In January 2017, after several months of planning, fundraising, and connecting wires, Preservation Maryland launched our newest project: a weekly podcast called PreserveCast. While it may be recorded in Maryland, the podcast is national in its content, interviews, and reach.
In Print, Online, and Now On Air
Preservation Maryland made the strategic decision to launch our own podcast as a component of a broader content-driven communications strategy. Having revived an abandoned print newsletter in 2015, we were already heavily invested in print as well as online communication tools, but the jump to professionally produced audio communications was a leap for our 86-year-old organization.
We had a few reasons for pursuing this relatively new medium. First and foremost, there has been explosive growth in the number of podcast listeners in recent years. Since 2008 the percentage of Americans listening to podcasts on a monthly basis skyrocketed from just below 9 percent to nearly 17 percent. Worldwide there are more than 1 billion podcast subscribers, which makes the marketplace anything but niche.
In Maryland, the numbers make even more sense. On-demand content is a valuable resource and outlet for commuters—and Maryland drivers know a commute. Maryland consistently ranks as one of the worst states in the nation for commuting, with the average driving commute clocking in at 32 minutes and the average public transit commute taking more than 48 minutes. Drivers and rail commuters are desperate for diversions, and podcasting has been a smash hit among this audience.
Finally, as with most organizations, Preservation Maryland is focused on the future and diligently working to make sure that we remain financially secure and supported by a broad and diverse base from around the state. Simply put, we need to engage with younger Marylanders and convince them that our work is relevant to their lives. While podcast listeners are demographically diverse, the medium remains target rich for millennials and the much-sought-after 24–35 age bracket. From an analytical standpoint, the podcast seemed like an obvious next step for Preservation Maryland.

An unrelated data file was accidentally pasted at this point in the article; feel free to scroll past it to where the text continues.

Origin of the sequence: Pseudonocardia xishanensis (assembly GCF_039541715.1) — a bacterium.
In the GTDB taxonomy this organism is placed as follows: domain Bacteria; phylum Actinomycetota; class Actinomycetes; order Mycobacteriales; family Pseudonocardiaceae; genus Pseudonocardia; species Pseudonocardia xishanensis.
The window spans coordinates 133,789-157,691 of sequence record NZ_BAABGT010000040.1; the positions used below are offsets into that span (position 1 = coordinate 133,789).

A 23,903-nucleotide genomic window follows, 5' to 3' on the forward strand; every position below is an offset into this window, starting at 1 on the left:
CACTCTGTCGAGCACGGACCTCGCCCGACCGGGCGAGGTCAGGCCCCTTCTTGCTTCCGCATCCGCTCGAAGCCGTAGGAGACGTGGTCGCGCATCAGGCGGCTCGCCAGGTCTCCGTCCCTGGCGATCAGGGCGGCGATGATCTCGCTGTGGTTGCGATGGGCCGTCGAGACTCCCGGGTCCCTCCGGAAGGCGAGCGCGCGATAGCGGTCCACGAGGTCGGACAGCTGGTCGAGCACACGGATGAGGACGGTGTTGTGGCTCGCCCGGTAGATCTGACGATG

Going from “it’s a great idea” to “we’re live” was roughly a year-long process. It started with fundraising—with dollars coming from the National Center for Preservation Training and Technology through a partnership with Maryland’s Anacostia Trails Heritage Area. Additional support came from the National Trust for Historic Preservation as well as from private and corporate donors. We spent approximately $5,000 on audio equipment in order to achieve the highest quality possible. For example, analog microphones were selected over the cheaper, easier-to-use digital microphones due in large part to the rich, melodious tone that only an analog mic can produce. And the balance of the funds we raised helped defray the cost of hiring a part-time audio producer to schedule guests and edit the recordings in post-production, removing “uhh” and “umm” moments.
During the planning period, the Preservation Maryland team settled on the show’s style: year one has featured an in-depth conversation with experts in various aspects of preservation technology. The team also produced the show’s intro and recorded taglines, voiceovers, and advertisements for institutional and corporate sponsors. We created an aggressive 52-episode production schedule and circulated a guest list among friends and colleagues. Then, in early December, the microphones went live, and PreserveCast transitioned from idea to reality.
Progress to Date
Fortunately, digital distribution methods provide great opportunities for in-depth analysis of both the quantities and qualities of people who are downloading content. Unlike with printed materials, we know how many listeners have downloaded PreserveCast, and often we even know a little bit about them—mostly their location and age range.
In the first six months, PreserveCast has been downloaded roughly 3,000 times. Although we are always striving for greater reach, the current download numbers indicate that our new show is averaging 500 listeners per month—which, when compared to many other mediums, is a decent audience. But, as with all things in marketing and communications, one year’s worth of data is likely not enough to measure the value of a program. Fortunately, Preservation Maryland plans to continue producing the podcast, so we will soon be able to evaluate the return on our investment.
Anecdotally, the podcast is beginning to create a buzz locally and beyond, with supporters and decision-makers alike. Conversion from listeners to supporters has been tricky, but we have thus far avoided making any robust “asks” so as not to alienate or drive away new listeners. Ultimately, our goal isn’t just to raise dollars, but to facilitate important conversations, to establish relevancy with a younger demographic, and to build a new platform for highlighting the work of state and local colleagues in the trenches of preservation around the nation.
You can find PreserveCast at www.preservecast.org or download it through iTunes, GooglePlay, or wherever you enjoy your podcasts.
Nicholas Redding is the executive director of Preservation Maryland.
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